South Africa will meet a very impressive home side Japan in the Rugby World Cup quarterfinals next weekend.
The hosts beat Scotland 28-21 in Yokohama on Saturday in a wonderful exhibition of rugby by both sides, after leading 21-7 at the break.
Japan stretched the lead with their fourth try coming just two minutes into the second half to take the lead to 28-7 before Scotland came back with two tries to press for a win and a possible quarterfinal berth.
It was not to be, however, and the result and four tries for a bonus point by Japan gave them first place in Pool A with an unbeaten four matches. They will face South Africa, second-placed in Pool B, in next weekend’s quarterfinal.
♦ Japan’s victory was built on their near-faultless handling, especially in the first half, and a rush defence that had the Scottish backline on the back foot and without a plan when they did get their lesser share of possession
Japan, struggling in the first quarter, then shifted a gear after South African born Kotaro Matsushima scored their first try after 18 minutes. They won their share of possession and scored three scintillating tries with good handling and options the cornerstone of their game.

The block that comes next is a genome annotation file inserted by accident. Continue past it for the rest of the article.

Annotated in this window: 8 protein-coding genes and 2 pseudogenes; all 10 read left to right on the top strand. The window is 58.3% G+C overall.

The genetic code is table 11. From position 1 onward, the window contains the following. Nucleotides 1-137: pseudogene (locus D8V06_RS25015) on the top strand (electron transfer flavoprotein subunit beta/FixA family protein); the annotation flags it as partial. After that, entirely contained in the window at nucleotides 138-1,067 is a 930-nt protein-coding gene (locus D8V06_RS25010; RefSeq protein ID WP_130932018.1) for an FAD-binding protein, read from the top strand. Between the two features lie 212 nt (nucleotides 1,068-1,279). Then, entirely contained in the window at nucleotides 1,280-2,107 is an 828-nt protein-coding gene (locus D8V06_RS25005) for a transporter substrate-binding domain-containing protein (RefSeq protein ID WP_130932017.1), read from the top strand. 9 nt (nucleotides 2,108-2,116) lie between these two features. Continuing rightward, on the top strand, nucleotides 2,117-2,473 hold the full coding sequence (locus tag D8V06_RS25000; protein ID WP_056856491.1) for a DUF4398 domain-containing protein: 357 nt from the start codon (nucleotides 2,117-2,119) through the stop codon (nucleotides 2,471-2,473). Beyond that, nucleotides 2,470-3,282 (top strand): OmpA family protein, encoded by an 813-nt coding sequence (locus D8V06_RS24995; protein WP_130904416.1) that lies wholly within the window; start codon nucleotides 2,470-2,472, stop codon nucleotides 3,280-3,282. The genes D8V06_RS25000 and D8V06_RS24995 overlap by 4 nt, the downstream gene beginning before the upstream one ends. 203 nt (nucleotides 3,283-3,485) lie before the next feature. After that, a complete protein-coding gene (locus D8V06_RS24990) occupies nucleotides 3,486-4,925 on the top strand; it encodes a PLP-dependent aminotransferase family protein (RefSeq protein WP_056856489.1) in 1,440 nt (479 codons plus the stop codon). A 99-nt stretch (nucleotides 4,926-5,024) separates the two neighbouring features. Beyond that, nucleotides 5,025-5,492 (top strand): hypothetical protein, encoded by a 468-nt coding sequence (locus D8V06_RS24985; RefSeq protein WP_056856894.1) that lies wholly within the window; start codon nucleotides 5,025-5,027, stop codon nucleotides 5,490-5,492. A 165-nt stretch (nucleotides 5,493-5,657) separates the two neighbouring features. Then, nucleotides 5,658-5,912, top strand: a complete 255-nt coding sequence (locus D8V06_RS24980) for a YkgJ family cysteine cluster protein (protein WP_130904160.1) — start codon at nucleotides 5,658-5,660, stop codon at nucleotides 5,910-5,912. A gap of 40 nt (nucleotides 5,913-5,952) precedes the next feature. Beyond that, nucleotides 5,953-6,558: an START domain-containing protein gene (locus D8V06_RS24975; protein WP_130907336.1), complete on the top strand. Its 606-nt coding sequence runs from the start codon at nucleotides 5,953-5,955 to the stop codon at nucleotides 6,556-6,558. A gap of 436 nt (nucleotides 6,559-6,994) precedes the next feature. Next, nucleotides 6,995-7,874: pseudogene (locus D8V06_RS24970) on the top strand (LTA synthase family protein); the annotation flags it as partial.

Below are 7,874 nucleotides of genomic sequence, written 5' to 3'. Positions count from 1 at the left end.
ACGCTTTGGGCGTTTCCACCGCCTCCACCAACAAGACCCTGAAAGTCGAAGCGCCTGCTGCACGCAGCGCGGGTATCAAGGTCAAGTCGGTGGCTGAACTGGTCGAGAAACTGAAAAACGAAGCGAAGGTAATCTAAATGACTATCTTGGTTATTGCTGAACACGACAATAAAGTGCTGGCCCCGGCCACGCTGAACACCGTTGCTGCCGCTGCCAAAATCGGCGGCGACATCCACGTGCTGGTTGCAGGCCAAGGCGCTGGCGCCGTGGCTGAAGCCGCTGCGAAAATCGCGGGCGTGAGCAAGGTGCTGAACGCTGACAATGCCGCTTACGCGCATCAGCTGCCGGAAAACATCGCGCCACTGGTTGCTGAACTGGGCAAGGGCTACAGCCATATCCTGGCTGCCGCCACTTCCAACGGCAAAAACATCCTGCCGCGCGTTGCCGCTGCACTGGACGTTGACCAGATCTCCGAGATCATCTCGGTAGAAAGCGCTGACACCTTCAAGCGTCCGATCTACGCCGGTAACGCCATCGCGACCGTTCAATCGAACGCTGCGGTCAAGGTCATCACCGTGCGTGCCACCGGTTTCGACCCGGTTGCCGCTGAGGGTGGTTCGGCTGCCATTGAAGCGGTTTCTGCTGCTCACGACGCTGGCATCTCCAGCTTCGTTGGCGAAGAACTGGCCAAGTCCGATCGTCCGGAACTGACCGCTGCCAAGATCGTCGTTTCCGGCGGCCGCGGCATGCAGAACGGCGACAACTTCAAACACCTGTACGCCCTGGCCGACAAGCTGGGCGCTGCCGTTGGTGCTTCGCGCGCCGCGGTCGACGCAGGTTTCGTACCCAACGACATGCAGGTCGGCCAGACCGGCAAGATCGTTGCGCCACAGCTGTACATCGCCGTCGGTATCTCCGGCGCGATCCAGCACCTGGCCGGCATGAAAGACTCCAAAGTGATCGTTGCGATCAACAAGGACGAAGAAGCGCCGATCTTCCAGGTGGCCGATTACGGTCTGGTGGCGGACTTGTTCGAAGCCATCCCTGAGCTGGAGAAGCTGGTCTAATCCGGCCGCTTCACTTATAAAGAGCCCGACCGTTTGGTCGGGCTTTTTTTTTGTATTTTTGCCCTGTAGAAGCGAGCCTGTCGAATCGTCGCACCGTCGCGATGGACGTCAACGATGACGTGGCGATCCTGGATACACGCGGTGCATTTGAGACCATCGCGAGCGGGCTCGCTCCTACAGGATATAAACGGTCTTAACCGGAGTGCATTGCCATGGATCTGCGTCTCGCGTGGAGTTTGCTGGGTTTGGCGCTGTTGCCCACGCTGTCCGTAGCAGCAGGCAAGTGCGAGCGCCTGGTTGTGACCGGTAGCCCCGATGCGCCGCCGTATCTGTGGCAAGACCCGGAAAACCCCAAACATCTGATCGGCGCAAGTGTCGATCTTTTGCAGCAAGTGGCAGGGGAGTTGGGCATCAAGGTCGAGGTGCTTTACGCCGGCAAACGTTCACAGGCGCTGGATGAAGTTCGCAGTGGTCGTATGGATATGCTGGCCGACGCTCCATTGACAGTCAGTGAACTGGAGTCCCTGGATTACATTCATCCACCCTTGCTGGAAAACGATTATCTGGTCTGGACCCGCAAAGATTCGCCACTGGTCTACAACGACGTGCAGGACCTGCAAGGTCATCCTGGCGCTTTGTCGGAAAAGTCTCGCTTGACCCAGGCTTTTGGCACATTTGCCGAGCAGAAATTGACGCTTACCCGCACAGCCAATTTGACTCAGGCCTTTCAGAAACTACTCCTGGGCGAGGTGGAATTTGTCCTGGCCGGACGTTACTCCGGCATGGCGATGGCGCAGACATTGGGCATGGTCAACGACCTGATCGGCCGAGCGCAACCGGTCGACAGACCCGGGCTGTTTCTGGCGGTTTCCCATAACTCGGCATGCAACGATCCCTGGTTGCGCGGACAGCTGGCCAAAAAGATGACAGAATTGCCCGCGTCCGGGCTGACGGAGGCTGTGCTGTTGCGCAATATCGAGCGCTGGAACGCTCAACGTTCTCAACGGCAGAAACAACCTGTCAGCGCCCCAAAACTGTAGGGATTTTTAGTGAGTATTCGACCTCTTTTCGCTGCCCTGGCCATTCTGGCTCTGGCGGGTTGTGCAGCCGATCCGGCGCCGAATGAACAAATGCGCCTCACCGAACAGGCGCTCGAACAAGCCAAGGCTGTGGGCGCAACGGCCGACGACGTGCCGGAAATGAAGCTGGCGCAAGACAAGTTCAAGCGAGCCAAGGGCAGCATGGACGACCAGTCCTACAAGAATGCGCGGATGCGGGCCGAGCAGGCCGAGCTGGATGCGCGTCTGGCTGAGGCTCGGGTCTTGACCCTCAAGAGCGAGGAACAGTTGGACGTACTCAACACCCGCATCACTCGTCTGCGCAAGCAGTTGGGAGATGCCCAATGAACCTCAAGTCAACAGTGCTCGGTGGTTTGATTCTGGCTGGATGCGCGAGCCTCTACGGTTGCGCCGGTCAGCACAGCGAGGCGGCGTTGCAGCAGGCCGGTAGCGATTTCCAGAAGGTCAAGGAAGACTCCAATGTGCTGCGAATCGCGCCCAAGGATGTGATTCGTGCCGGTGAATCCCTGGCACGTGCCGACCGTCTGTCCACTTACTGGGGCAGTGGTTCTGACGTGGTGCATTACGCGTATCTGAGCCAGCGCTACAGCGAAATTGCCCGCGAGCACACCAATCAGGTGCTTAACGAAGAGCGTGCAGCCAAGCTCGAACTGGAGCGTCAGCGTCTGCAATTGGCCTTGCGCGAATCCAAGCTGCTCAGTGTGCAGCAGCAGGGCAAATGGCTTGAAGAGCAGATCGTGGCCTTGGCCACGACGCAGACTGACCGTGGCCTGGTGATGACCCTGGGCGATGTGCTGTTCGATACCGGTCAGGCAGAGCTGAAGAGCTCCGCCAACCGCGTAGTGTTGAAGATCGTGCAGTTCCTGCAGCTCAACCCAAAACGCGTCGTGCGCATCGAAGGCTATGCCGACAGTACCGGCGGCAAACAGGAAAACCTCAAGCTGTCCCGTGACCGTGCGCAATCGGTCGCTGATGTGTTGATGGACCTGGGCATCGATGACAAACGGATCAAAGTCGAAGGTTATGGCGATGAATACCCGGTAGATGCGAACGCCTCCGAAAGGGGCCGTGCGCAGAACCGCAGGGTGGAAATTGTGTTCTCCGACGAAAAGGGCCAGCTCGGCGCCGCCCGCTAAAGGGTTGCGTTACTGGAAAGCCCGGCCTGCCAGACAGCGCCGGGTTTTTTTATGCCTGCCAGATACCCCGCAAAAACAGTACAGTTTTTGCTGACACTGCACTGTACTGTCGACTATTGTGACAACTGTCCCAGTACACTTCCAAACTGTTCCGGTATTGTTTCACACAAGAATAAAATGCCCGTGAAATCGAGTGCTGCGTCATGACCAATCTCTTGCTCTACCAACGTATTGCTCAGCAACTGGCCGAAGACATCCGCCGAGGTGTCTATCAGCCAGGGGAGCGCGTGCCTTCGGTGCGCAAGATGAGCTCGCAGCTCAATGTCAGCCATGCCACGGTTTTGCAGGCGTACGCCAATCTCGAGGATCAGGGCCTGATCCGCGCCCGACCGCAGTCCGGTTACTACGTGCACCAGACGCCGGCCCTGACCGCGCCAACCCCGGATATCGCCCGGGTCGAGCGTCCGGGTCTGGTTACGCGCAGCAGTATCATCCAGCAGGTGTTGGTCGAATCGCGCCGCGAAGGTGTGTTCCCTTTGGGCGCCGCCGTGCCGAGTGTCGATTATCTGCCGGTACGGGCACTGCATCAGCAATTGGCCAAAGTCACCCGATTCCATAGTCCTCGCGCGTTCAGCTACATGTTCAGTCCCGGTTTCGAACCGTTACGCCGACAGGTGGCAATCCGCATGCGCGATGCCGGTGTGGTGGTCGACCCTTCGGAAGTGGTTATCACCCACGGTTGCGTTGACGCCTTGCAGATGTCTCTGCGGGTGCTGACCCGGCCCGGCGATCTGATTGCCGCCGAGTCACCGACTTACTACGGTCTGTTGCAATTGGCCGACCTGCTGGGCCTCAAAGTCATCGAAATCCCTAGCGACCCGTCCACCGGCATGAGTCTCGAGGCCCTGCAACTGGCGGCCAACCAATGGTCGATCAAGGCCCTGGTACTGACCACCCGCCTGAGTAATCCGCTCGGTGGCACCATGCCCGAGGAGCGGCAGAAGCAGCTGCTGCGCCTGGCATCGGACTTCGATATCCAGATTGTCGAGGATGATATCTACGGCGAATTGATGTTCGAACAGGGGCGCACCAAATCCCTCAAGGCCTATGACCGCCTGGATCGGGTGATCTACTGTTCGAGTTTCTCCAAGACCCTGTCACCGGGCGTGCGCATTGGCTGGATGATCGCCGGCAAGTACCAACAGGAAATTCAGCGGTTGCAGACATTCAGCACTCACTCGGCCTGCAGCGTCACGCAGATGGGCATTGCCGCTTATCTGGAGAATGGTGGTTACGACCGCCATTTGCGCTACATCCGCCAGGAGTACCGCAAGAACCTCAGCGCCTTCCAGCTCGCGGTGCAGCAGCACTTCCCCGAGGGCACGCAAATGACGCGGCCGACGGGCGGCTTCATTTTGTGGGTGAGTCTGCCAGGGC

There was very little kicking for territory or up-and-unders to challenge the opposing blacks under the high ball. Possession went down the backline, there were switches to the inside and skip-passes to the wings and the man-over was created more times than was comfortable for the Scots.
Japan got three scrum penalties before halftime, but these were extremely technical and rather contentious. There is no doubt that Rassie Erasmus will use the scrums and driving mauls as the Boks main attacking approach. It is, after all the game they have played to now and are comfortable with, with their strong wings then utilised as the scorers.
♦ This was also Scotland’s approach after they trailed 7-28 early in the second half. They showed that the Japanese are not comfortable against direct confrontation and hard running and Scotland scored two tries to take the score to 21-28.
A proviso for the Boks to win will be that they curb the running of the Japanese backs and prevent the man-over that is being created by the good passing and switching.
Japan (21) 28: Tries: Kotaro Matsushima, Keita Inagaki, Kenki Fukuoka (2). Conversions: Yu Tamura (4)
Scotland (7) 21: Tries: Finn Russell, WP Nel, Zander Fagerson